Today, Hamilton Nolan argued that Twitter is public. That is true. I mean this in the old fashioned sense, that is, it accurately reflects reality. I know because I have a web browser open right now and it enables me to access public Twitter feeds. Predictably, some people are mad at Nolan, calling him condescending or saying he lacks empathy. But Nolan links to some people who are under the impression that Twitter is not public, and so he is saying that Twitter is public. Ought to be is a separate question, although given the many ways to write privately, the many ways to communicate with others privately, and the fact that Twitter has an option that easily enables you to share your thoughts privately, I find it hard to be mad that Twitter is public. Setting that aside: if your Twitter is public, it’s public. Is, not ought to be.

You can’t yell at people for being condescending when there is controversy about what they are supposedly being condescending about. Take it from someone who has been routinely yelled at for quoting public Twitter feeds: this is not an obvious notion for many people.

The failure to distinguish “is” from “ought” is a large and growing problem for what you might call the online social justice movement. This was part of my point when I talked about the juvenile theory of the moral universe shared by those who think they can uncritically support the carceral state, when it comes to preventing sexual violence, without fear of contributing to the carceral state’s violence and oppression. It would be much better to live in a universe where that is true– it ought to be true. But it isn’t true. Likewise with those who question why it is the responsibility of those who are right to teach those who are wrong, the people who say that it shouldn’t be women who have to teach men not to be sexist or people of color who have to teach white people not to be racist. This is bizarre. It is up to good people to argue with the bad because otherwise bad wins. “Ought” does not enter it. There is no should. Good people have to do the political work of creating change or there will be no change.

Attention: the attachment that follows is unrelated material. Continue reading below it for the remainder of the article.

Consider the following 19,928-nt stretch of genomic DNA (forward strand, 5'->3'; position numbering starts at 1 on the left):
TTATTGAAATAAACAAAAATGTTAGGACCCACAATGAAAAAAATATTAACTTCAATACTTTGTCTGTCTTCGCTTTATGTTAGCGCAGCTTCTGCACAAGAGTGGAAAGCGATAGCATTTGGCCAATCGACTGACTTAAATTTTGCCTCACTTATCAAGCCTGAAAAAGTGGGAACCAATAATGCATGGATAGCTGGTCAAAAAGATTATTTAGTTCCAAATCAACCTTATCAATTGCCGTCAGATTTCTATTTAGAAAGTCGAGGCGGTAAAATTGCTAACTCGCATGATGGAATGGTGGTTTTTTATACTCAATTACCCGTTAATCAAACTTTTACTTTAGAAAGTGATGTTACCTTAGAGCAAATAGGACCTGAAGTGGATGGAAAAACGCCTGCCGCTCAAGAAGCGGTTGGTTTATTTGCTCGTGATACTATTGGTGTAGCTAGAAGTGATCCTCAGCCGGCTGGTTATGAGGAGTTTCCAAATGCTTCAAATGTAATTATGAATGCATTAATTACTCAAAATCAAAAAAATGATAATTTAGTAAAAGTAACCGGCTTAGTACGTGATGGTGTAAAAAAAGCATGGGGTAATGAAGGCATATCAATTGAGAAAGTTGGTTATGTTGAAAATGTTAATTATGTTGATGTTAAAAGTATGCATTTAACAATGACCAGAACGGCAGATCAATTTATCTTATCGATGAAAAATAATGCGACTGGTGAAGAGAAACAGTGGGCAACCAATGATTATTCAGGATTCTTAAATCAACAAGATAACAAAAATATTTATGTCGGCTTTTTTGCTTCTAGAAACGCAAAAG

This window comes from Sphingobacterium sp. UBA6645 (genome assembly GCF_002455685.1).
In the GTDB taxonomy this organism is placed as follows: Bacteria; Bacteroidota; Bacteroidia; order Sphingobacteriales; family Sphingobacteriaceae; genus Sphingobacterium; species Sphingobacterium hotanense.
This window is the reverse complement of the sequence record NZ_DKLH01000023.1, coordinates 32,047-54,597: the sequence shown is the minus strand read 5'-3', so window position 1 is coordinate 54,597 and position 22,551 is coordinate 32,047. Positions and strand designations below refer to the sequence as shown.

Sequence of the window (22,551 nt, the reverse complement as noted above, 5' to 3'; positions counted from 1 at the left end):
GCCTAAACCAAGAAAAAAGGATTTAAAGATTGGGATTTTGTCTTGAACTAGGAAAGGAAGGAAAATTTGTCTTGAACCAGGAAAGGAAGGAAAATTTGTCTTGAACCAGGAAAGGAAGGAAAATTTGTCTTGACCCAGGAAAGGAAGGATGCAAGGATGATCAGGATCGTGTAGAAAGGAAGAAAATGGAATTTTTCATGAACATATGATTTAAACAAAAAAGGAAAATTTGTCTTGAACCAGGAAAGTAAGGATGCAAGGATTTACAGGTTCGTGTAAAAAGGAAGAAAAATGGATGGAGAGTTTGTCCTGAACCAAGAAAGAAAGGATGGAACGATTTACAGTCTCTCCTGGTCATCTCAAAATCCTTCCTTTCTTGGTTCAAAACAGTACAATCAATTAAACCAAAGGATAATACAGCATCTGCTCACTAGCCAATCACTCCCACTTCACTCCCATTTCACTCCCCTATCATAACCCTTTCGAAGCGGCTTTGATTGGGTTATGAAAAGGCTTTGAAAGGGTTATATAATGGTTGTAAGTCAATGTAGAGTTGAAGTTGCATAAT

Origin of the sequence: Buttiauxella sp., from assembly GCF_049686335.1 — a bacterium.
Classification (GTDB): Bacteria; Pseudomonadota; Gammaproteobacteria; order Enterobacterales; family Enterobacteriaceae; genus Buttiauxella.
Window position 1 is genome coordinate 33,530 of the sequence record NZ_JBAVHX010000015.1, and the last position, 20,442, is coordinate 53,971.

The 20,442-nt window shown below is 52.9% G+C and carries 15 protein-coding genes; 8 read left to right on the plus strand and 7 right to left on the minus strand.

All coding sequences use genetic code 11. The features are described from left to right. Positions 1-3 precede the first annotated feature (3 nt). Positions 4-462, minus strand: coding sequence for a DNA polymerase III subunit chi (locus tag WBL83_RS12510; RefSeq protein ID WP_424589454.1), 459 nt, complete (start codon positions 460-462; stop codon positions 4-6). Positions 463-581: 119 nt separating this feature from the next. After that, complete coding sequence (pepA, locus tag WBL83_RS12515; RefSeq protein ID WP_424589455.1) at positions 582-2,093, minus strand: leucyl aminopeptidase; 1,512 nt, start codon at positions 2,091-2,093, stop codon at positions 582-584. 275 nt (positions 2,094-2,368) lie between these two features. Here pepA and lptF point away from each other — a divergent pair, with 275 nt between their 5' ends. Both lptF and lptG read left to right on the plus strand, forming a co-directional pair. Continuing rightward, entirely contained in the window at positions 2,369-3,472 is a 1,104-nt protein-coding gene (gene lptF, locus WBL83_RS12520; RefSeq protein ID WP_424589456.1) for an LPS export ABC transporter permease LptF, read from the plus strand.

I have been saying this for a long time: the myth is that the internet is by and for everybody. The reality is that the internet is by and for a tiny sliver of the world’s people. But that sliver believes in the myth. They believe it so, so much. And the myth enables them to hide from the fact that they are just a sliver, and that their concerns are not the world’s concerns, and that everyone in the world does not in fact share their assumptions. When people wonder why it is the responsibility of the good to argue against the bad, they betray a mindset that has mistaken the sliver for the world. Only someone who has lost perspective could imagine that the good people so outnumber the bad that we can safely say that it is not the responsibility of the good to argue with the bad. People argue about trigger warnings as if everyone agrees what behavior is permissible, and yet the large majority of the undergraduates I’ve taught treat words like “feminism” or “white supremacy” as their triggers, and I have taught many, and they are not some reactionary fringe.